EDUCATION

A Center of Hope opens in Newark

BY Leah Mishkin, Correspondent |

Ellen Harris serves as the acting director of the Newark Housing Authority. She addressed children attending the opening of a new center at Pennington Court Housing Complex in Newark’s East Ward, the city’s seventh Center of Hope.

“We don’t want to lose sight that this is our hope right here, and to these children, I want to say you have a voice, you have opinions, you have thoughts and at the NHA you will never be ignored on my watch,” Harris said.

Mayor Ras Baraka started the initiative in 2015.

“These kids are beautiful,” said Baraka. “They’re innocent, they have the opportunity to grow up and do incredible things. It’s really up to the adults that are around them and in their life to help sculpt them and craft them so they can grow up and be productive.”

Kids can go to the center for healthy meals, tutoring, athletics, arts, computer training, among other things. Kween Moore is an art teacher at the center.

“It’s changing someone’s life on a larger scale. They’ll remember this. At some point in their life when they get older,” Moore said. “They’ll remember, ‘I remember that lady from the community center.”

Some of the kids showed off their pictures during the opening. Attendees say the activities that will be offered at the center will help to create a family-like environment.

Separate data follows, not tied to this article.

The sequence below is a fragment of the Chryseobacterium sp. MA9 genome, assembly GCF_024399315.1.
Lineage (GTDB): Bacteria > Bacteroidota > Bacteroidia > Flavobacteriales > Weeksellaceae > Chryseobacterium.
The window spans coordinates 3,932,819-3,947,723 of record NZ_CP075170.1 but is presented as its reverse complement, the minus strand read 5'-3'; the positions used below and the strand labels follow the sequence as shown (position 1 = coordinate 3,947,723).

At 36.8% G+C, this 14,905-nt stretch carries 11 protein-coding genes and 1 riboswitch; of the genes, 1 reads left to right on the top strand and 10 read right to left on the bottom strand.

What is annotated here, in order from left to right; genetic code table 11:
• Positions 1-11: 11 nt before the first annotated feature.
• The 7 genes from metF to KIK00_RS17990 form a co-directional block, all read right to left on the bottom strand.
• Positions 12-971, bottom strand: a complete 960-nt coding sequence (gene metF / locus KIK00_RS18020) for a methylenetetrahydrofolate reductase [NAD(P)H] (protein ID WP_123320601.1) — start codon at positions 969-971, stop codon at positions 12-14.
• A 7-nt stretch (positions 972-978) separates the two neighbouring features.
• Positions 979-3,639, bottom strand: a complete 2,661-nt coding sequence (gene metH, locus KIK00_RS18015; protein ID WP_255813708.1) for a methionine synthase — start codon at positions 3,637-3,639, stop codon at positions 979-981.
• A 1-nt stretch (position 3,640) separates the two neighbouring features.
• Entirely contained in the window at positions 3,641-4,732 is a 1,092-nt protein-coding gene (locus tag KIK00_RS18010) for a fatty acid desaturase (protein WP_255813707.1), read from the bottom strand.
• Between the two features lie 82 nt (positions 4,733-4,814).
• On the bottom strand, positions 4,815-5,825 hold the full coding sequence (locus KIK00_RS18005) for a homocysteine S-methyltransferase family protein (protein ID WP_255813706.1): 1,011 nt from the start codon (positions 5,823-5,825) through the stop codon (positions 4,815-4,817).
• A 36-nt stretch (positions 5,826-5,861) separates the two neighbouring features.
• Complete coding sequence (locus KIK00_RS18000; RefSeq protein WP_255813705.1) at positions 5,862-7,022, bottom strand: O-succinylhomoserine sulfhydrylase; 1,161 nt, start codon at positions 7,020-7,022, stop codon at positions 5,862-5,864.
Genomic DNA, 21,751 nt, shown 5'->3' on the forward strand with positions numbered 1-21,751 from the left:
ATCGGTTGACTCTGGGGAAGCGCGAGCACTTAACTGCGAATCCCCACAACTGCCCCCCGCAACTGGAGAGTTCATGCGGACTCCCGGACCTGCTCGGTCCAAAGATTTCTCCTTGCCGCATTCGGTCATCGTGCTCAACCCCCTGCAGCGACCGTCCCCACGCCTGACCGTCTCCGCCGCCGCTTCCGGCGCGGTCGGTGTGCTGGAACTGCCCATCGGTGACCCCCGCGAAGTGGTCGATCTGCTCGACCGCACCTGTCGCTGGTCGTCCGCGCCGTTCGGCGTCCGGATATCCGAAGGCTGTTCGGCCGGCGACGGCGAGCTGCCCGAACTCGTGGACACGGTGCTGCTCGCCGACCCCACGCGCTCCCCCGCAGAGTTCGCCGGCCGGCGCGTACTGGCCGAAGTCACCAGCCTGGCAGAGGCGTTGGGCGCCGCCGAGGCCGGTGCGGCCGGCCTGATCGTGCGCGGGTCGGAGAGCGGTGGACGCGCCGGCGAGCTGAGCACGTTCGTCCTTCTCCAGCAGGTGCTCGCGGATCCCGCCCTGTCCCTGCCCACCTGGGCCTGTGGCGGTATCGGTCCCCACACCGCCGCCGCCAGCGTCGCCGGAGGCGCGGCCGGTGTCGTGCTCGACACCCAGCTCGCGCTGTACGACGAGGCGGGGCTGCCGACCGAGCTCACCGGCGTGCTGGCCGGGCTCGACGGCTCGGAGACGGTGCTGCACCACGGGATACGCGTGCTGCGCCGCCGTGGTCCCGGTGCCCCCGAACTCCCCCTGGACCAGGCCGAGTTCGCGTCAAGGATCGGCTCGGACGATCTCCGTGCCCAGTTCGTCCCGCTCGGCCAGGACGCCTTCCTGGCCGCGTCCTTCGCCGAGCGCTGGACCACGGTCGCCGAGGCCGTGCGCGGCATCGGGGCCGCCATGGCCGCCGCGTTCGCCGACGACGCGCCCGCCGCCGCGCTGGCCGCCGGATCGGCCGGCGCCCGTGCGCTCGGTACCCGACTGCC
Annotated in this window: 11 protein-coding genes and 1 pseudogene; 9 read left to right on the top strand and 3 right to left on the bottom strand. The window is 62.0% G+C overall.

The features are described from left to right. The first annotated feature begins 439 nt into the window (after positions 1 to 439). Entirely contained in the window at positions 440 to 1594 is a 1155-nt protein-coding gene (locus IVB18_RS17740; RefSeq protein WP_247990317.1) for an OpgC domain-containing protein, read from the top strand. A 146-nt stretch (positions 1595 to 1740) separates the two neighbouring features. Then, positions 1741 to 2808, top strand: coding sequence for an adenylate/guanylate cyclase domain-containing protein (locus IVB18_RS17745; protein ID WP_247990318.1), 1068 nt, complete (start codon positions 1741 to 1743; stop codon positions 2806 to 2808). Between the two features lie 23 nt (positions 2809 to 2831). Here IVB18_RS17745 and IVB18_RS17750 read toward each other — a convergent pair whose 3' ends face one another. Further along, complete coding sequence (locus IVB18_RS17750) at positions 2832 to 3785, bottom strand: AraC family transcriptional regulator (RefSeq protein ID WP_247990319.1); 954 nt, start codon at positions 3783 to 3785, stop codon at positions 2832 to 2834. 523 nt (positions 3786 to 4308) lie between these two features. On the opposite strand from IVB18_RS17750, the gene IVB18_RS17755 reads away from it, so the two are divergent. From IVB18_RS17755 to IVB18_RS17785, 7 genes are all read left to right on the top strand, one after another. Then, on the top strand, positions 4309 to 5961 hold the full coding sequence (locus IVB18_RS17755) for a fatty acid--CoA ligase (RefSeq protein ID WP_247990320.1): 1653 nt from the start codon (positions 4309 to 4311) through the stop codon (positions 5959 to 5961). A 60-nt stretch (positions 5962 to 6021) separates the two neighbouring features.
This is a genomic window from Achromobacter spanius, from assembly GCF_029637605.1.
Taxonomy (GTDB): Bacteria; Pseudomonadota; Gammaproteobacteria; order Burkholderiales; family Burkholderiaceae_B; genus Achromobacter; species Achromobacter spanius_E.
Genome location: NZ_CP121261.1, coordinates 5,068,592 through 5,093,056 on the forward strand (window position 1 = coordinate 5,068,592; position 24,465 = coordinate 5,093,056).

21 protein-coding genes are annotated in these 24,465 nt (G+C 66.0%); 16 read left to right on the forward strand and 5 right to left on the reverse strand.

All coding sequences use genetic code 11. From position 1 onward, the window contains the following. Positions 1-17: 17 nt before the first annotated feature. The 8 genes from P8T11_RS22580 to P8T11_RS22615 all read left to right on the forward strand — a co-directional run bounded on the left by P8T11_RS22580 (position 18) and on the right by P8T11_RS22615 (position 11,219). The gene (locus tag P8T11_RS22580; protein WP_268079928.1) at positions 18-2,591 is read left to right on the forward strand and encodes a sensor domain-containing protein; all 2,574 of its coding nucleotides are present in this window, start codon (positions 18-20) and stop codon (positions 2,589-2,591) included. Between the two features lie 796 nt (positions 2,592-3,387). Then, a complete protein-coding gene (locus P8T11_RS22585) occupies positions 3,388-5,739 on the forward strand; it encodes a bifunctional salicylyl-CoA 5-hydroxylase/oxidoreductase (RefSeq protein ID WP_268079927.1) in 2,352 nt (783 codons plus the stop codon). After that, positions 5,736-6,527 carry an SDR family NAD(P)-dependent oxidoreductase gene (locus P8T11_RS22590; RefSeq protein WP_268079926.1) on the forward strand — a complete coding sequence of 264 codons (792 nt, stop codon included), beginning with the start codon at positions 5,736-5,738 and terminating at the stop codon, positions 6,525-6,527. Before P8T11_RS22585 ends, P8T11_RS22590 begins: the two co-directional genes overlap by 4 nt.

“It’s got to be a participation with the parents and the kids and whoever is sponsoring the organization. We have to bond together,” Newark resident Annie Boyce said.

Representatives from other organizations on the same mission as Centers of Hope attended to support the opening. Hassans Kirby, a crisis intervention specialist, started the organization Hope, Love and Kindness. He recalls traveling to the ward with his aunt when he was young.

“It was more of a community-type development where you had the cookouts, you had the people out here playing together, it was more family-oriented,” Kirby said.

He said back then kids were able to be kids, and that is what they are trying to get back to now because the community has changed dramatically.

“That’s what’s needed in a lot of communities that are at-risk like this, high-crime areas, poverty-stricken areas, they need people around with centers where they can go do computers,” he said.

Kirby said this center is the beginning of bringing back a community feel that’s been missing for a while.

“Believe in yourself, believe in yourself, hope love and kindness. Stop the violence, stop the violence. Believe in yourself.”

Earl Best is the founder of an organization called Believe In Yourself. He said the children represent the future.

“There has got to be more love,” he said. “It takes a village to raise a child.”

Best has been working with teens every day for 17 years to show them they don’t have to go down the wrong path – a path he once took. That’s why he mentors the younger generation.

“I was in a gang way back. I did time and I asked God if he gets me out of this that I would not look back,” he said.

Best told NJTV News he sees himself in the kids at the center.

“That’s why it’s even more important. More important, and it’s a connection and they’ve got greatness in them we just have to tap into that.”

One generation looking out for the next.

“I’m going to stay here until they do it, I’m going to try to help them,” said Boyce.